Mo Williams' Absence Affords Cavs Chance To Grow

Dan DelagrangeCorrespondent IJanuary 21, 2010

DENVER - JANUARY 08:  Mo Williams #2 of the Cleveland Cavaliers looks on during a break in the action against the Denver Nuggets during NBA action at Pepsi Center on January 8, 2010 in Denver, Colorado. The Nuggets defeated the Cavaliers 99-97. NOTE TO USER: User expressly acknowledges and agrees that, by downloading and/or using this Photograph, user is consenting to the terms and conditions of the Getty Images License Agreement.  (Photo by Doug Pensinger/Getty Images)
Doug Pensinger/Getty Images

Today, it was announced that Cavaliers guard Mo Williams' shoulder injury is graver than first thought. MRI tests at the Cleveland Clinic confirmed the severity of the injury, which will cause Cleveland's starting point guard to be sidelined four to six weeks.

Williams injured his shoulder during Tuesday's win over the Toronto Raptors. After heading to the locker room following the injury, Williams returned to action and appeared to not be hampered from the damage his shoulder sustained.

This leaves the Cavs without their second leading scorer (16.9 points) and a major offensive threat for at least the next month.

As big a setback as this is, Williams' time in street clothes gives the Cavaliers just as a big an opportunity to develop into the true championship contender many think them to be this season.

In almost every season in almost any sport, a championship team is defined by a few endearing cliches (toughness, togetherness, resolve, depth, experience, etc.). If the Cavaliers hope to reach championship heights in June, a display of the resolve and depth required of title-worthy teams at times like these needs to be seen.

If Cleveland seeks any motivation in doing so, looking back only a year is necessary. After losing starting starting point guard and All-Star Jameer Nelson at almost the same point in the season (Feb. 2, 2009) to a similar injury (torn labrum), the Orlando Magic managed to continue their '08-'09 success on their way to the third seed in the Eastern Conference and a berth in the NBA Finals.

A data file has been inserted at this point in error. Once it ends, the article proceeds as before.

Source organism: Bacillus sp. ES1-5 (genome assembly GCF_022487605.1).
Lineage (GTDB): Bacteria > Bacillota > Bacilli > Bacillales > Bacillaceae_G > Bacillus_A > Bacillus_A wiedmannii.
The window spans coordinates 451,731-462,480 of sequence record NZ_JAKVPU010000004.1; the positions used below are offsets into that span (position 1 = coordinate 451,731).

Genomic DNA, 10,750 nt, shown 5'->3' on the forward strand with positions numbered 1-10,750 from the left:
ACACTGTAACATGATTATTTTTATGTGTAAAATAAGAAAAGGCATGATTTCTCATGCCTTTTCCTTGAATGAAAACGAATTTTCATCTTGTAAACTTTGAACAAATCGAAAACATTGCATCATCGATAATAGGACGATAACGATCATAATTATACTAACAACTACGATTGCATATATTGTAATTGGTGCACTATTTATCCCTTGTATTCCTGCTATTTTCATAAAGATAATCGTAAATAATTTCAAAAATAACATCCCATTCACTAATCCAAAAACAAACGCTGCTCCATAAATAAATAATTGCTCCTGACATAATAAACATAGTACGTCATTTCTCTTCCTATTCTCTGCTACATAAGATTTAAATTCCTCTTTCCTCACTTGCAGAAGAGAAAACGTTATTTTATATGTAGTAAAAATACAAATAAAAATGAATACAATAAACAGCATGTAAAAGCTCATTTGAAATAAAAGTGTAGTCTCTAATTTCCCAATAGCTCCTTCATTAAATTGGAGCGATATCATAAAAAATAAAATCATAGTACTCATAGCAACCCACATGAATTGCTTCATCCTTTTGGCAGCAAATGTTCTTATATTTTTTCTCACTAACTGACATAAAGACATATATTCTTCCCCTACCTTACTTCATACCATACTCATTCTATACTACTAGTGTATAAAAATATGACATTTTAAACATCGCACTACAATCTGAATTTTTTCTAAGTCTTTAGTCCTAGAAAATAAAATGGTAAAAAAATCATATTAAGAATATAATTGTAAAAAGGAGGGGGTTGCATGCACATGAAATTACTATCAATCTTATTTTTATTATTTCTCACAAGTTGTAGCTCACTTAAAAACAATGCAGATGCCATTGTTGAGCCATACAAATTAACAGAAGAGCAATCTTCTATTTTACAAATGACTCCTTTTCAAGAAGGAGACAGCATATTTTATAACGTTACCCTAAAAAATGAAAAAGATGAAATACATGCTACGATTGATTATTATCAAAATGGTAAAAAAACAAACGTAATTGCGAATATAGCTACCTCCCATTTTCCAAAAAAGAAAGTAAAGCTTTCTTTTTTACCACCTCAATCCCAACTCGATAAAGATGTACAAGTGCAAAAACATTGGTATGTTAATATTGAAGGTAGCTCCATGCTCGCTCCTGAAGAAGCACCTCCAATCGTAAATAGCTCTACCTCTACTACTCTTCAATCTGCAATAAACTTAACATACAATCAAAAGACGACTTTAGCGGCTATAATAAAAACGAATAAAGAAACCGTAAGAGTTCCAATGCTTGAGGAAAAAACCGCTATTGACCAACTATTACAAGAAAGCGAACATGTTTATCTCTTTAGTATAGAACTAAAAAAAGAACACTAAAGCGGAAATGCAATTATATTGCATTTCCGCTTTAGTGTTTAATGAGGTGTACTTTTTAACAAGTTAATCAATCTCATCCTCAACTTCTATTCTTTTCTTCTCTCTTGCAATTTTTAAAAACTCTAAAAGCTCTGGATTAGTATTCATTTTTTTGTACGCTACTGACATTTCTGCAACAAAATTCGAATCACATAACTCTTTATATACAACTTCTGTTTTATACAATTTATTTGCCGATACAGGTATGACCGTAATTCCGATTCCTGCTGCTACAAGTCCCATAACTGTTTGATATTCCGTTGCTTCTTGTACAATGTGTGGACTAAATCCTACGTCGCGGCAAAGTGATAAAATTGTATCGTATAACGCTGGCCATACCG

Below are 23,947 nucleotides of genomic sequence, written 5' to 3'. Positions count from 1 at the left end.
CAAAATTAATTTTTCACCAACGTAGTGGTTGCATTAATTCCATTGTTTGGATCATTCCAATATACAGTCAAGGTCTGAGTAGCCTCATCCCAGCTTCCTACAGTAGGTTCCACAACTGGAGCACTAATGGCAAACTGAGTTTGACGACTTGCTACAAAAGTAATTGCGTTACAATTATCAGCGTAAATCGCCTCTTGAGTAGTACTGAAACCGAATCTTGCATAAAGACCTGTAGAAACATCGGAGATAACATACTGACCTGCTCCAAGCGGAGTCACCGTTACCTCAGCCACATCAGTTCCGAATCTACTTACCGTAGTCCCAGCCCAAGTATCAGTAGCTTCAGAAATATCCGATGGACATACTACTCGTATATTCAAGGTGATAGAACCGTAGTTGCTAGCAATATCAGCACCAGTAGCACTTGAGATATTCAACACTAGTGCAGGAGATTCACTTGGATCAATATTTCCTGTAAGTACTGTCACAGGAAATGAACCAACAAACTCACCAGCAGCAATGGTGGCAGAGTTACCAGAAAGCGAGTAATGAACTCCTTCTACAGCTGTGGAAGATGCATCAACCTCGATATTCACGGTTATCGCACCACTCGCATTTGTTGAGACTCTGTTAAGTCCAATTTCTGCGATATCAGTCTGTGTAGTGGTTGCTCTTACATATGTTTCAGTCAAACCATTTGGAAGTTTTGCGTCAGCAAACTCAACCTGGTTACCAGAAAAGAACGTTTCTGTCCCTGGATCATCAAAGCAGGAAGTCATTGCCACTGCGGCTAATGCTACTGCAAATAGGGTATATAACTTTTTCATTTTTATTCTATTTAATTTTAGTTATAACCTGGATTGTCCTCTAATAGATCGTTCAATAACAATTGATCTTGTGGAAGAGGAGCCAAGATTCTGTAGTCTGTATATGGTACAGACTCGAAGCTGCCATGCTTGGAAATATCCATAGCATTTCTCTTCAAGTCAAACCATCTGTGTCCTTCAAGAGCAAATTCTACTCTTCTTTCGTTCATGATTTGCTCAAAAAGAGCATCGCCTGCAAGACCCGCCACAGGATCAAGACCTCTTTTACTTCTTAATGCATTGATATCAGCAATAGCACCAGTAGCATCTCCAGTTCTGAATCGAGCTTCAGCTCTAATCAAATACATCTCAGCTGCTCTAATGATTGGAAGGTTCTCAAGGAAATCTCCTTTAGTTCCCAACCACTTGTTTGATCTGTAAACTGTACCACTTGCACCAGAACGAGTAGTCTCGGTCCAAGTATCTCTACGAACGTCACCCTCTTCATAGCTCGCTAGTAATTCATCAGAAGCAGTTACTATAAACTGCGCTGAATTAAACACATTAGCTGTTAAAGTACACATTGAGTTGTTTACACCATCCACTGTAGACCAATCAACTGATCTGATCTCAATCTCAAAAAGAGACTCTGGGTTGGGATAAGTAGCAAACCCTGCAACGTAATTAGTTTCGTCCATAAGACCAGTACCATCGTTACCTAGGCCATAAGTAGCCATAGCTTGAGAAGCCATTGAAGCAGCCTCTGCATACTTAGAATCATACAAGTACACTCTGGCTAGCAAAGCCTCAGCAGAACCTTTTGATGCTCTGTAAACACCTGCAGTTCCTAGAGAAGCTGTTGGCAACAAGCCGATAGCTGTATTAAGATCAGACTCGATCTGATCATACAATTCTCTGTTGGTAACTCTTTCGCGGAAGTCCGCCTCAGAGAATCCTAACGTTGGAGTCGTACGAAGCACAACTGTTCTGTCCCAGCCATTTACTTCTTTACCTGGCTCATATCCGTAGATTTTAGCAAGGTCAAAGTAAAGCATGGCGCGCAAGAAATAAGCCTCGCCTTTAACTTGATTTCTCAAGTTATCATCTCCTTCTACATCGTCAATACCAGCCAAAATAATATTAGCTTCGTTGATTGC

On the way to the Finals, Orlando received huge lifts from reserve guards Rafer Alston and Anthony Johnson (especially down the stretch of the regular season and in the playoffs), who both repeatedly burned the Cavs in the '09 Eastern Conference Finals.

To maintain their place among the league's elite, the Cavaliers will need to take a similar course of action.

The backcourt triumvirate of Delonte West, Anthony Parker, and Daniel Gibson will need to make its presence known to opposing defenses. Emulating Williams' ability to stretch the defense and draw attention from LeBron James will be paramount for the Cleveland guards.

The rotations that head coach Mike Brown uses in Williams' absence should prove very interesting. While Gibson and Parker are the league's best three-point shooters (both at 47 percent from beyond the line), West's ability off the dribble should add a nice change of rhythm to a Cleveland offense that tends to "LeBron watch" (this stagnancy isn't helped by how efficient Parker and Gibson have been from three).

The fact that James will be running even more of Cleveland's offense from a point guard role definitely does not ameliorate an offense that tends to go sluggish for chunks of time.

While Williams' shoulder affliction won't (rather, it shouldn't: You can never speak too soon or assume anything concerning Cleveland sports) keep him out of action as long as Nelson's did, it carries just as much potential for the team involved to develop the resolute resolve and ability to ride out rough patches by which so many championship squads are defined.

If the Cavaliers are to bring the city of Cleveland the major title that has avoided it for decades, a bit of immediate steadfastness is in order.